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Monday, 9 December 2013
Page: 1926

Automotive Industry

Mr CHAMPION (Wakefield) (14:12): My question is to the Treasurer. What is the future of car manufacturing in Australia if the government goes ahead with his half a billion dollar cut to the car industry?

Mr HOCKEY (North SydneyThe Treasurer) (14:12): The future of the car industry is in the hands of the car industry.

Opposition members interjecting

Mr HOCKEY: It is in the hands of the car industry in the same way that it was under Labor. It was February 2008, from memory, when Mitsubishi closed and Labor was in government. It was Ford that announced that it was closing its Australian operation when Labor was in government. Is that a vacuum? Has that gone into the black hole of the six years that never existed? The fact is that, from 2015 onwards, we have committed $1 billion to help the car industry. But, ultimately, the thing that is most going to help the Australian motor vehicle industry is Australians buying their cars. That is what happens. It is about buying Australian cars. I would say to the members opposite: 'Please don't engage in hypocrisy on this. Don't be A-grade hypocrites when it comes to the motor vehicle industry.'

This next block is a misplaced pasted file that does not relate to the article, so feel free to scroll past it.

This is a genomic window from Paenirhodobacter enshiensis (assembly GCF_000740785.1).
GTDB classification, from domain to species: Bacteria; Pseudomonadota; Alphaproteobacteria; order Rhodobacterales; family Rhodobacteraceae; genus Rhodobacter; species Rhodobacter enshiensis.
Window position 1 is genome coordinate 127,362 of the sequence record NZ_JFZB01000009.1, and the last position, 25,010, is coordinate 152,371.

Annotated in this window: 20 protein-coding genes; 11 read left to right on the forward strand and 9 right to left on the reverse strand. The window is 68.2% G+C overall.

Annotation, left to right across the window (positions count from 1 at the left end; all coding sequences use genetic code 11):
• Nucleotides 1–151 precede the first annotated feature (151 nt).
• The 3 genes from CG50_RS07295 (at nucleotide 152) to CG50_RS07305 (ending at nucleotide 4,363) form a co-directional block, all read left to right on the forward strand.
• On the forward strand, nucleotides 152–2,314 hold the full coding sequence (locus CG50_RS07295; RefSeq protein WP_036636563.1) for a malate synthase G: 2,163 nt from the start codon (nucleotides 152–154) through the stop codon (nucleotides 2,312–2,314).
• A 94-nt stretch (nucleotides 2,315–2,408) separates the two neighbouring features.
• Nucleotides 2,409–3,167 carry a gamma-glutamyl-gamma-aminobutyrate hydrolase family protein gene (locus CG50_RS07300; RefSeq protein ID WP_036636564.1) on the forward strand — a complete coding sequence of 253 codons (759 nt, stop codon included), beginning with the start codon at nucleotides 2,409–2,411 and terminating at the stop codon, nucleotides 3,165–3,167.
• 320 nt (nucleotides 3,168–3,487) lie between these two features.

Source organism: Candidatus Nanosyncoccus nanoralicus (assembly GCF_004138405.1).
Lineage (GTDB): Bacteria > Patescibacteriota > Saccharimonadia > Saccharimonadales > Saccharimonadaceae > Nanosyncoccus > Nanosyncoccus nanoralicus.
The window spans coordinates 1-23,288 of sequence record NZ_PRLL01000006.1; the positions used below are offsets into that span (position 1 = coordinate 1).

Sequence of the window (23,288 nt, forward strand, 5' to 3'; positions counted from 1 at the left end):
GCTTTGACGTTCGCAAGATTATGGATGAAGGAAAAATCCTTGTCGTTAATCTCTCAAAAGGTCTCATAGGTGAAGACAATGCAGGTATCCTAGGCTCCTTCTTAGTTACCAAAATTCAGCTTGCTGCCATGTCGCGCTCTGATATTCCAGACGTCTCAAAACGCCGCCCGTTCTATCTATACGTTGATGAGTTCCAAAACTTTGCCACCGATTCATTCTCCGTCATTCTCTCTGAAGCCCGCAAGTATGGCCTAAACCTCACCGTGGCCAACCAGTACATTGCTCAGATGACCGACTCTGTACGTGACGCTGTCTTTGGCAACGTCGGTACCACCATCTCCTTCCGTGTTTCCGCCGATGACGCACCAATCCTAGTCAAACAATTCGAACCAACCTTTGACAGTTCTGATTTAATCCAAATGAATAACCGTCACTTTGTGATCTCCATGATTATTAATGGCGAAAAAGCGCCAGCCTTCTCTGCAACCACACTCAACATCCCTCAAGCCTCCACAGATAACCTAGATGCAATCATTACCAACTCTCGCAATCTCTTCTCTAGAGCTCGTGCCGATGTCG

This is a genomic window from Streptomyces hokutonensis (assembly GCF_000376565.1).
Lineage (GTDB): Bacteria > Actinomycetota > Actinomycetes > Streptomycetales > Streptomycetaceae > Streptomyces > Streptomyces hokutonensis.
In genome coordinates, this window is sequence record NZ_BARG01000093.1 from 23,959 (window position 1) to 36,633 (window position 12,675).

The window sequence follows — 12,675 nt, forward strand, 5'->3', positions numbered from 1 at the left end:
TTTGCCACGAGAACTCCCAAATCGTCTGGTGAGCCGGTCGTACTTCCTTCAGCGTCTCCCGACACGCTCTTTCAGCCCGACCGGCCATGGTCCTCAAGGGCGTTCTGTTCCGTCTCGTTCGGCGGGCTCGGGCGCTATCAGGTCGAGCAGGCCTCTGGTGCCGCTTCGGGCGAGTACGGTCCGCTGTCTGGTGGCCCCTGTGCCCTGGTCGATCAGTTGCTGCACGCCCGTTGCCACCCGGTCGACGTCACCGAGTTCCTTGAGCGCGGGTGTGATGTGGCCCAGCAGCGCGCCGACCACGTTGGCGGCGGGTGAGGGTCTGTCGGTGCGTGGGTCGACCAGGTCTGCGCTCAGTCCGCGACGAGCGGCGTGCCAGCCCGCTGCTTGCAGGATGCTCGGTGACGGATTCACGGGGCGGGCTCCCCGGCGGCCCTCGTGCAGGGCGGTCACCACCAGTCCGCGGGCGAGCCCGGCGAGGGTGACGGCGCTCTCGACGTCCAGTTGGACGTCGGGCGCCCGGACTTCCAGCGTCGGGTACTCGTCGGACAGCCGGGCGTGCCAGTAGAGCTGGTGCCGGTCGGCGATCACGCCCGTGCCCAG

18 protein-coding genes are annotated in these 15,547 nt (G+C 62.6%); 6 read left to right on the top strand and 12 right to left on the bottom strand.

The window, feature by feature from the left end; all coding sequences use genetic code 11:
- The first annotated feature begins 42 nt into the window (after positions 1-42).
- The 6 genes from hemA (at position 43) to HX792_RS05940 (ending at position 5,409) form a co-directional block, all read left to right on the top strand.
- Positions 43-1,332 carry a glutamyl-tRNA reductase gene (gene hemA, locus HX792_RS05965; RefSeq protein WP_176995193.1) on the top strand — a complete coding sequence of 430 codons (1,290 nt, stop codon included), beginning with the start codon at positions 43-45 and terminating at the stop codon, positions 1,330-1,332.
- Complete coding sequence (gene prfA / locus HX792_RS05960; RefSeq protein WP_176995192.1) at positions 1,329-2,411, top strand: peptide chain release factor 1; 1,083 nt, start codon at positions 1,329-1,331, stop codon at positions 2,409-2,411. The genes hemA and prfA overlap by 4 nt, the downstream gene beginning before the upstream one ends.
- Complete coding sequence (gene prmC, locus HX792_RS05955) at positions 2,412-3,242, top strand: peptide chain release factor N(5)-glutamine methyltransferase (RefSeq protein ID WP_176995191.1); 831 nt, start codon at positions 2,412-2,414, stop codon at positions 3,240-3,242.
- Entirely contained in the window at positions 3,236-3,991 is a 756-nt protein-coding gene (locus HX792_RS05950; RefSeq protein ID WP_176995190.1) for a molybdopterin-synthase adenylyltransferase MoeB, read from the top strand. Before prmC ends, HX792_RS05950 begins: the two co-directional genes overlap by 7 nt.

Mr Champion interjecting

The SPEAKER: The member for Wakefield has asked his question. The member for Wakefield is warned!

Mr HOCKEY: It was the Labor Party that introduced a fringe benefits tax on motor vehicles—a $1.8 billion hit, which the member for McMahon was so proud of before the election. The best way you can help the Australian motor vehicle industry is impose a $1.8 billion tax on it! That was the Labor way of thinking. Then the Labor Party said that they would have a green car fund and then they cut the green car fund—

A government member: Cash for clunkers.

Mr HOCKEY: I forgot cash for clunkers. That was another great initiative from the Labor Party. But the carbon tax itself adds to the cost of producing motor vehicles in Australia—a carbon tax manufacturers do not pay if the cars are built in Thailand or anywhere else. The Labor Party believes the best way you can help manufacturing in Australia is to tax it to death. That is the Labor Party way. I would say to the member for Wakefield: the Australian automotive industry survives today despite the Labor Party, and the best thing that could happen for the Australian motor vehicle industry today is for the Labor Party to help get rid of the carbon tax.